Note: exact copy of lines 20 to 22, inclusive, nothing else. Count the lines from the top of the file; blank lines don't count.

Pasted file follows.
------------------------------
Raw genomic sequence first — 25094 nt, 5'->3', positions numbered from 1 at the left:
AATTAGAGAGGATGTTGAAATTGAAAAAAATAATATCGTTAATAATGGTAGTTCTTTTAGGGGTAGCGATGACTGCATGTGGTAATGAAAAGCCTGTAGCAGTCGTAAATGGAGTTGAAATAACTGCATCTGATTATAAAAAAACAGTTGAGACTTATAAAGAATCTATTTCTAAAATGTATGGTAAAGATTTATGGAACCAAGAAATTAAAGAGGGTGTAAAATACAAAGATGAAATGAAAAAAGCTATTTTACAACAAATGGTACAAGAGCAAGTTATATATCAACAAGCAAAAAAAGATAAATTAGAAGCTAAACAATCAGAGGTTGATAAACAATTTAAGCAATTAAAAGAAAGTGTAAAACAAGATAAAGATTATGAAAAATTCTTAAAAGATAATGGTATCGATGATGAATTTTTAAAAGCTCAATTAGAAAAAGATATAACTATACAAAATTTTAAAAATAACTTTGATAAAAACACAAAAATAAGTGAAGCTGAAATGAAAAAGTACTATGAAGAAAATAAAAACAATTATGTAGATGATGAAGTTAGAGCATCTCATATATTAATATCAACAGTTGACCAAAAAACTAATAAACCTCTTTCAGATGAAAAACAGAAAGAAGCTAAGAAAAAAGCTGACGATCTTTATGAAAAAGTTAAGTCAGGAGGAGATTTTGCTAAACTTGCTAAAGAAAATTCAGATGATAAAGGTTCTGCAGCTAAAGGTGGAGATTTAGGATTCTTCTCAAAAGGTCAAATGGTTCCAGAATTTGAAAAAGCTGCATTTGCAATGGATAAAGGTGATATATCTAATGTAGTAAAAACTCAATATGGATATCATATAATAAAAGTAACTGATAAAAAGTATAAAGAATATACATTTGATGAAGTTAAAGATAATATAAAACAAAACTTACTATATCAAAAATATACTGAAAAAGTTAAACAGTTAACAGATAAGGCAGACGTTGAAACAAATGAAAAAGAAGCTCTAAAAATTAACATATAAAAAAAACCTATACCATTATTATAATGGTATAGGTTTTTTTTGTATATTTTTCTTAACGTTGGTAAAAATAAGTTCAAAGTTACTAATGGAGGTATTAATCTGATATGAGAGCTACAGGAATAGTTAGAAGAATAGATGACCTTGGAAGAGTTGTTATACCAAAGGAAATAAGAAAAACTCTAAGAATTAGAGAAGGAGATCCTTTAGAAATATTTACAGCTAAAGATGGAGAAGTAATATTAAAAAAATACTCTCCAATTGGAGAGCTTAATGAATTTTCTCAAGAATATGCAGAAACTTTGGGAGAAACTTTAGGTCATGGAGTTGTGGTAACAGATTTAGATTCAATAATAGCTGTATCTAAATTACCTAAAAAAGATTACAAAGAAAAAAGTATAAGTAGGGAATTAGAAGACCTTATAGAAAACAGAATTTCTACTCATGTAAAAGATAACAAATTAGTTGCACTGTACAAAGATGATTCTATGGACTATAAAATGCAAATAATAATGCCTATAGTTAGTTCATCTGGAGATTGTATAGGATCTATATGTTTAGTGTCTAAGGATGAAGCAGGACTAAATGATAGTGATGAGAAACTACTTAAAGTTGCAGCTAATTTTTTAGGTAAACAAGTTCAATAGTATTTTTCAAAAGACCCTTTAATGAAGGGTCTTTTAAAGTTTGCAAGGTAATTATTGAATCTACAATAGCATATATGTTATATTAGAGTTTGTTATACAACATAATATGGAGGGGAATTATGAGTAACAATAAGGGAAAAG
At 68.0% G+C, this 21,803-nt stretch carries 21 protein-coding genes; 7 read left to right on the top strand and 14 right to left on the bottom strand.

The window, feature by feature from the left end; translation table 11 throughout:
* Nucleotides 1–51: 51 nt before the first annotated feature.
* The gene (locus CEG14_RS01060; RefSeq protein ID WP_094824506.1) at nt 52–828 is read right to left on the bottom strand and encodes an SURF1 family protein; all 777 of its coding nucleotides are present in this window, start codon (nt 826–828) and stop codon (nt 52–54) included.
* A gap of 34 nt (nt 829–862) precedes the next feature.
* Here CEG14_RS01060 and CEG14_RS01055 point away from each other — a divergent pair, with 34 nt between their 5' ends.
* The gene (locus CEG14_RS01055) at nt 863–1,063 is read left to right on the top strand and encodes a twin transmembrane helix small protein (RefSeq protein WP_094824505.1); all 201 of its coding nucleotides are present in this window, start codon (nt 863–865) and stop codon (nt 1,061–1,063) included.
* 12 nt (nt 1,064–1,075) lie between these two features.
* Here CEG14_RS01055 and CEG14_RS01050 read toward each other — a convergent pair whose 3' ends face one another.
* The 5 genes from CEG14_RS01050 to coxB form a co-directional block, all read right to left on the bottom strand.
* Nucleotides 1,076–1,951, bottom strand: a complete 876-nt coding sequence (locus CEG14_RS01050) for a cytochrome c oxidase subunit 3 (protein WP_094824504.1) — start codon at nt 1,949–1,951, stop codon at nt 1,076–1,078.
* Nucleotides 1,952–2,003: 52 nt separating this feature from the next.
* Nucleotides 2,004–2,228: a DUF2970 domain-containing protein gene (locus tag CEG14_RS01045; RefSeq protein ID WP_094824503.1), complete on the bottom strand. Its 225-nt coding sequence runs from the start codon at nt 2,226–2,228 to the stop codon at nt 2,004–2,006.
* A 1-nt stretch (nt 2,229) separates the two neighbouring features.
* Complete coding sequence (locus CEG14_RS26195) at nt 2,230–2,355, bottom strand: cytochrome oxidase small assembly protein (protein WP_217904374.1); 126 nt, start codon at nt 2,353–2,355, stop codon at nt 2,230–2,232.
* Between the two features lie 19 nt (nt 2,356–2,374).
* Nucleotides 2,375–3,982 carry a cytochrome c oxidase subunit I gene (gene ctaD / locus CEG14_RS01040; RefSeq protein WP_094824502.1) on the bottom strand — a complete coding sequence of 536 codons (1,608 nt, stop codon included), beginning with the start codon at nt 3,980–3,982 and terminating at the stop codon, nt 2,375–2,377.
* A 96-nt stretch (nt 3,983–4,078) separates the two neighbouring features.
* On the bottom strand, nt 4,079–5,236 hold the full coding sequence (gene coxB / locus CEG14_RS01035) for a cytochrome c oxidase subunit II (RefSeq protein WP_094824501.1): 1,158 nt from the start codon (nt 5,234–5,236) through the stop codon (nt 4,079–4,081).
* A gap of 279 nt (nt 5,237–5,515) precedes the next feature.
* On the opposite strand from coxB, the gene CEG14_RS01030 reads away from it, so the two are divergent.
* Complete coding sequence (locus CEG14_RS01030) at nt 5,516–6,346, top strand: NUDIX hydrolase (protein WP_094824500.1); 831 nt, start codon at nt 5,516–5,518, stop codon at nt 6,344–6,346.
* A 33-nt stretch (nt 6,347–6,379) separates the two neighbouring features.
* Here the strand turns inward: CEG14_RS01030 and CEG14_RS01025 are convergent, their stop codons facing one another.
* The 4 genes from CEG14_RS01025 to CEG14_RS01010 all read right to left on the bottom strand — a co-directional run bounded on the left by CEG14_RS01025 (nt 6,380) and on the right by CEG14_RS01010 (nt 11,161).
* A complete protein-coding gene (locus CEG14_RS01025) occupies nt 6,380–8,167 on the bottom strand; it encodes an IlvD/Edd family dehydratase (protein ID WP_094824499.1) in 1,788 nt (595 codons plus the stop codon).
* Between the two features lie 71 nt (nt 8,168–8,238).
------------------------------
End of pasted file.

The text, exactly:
* A 96-nt stretch (nt 3,983–4,078) separates the two neighbouring features.
* On the bottom strand, nt 4,079–5,236 hold the full coding sequence (gene coxB / locus CEG14_RS01035) for a cytochrome c oxidase subunit II (RefSeq protein WP_094824501.1): 1,158 nt from the start codon (nt 5,234–5,236) through the stop codon (nt 4,079–4,081).
* A gap of 279 nt (nt 5,237–5,515) precedes the next feature.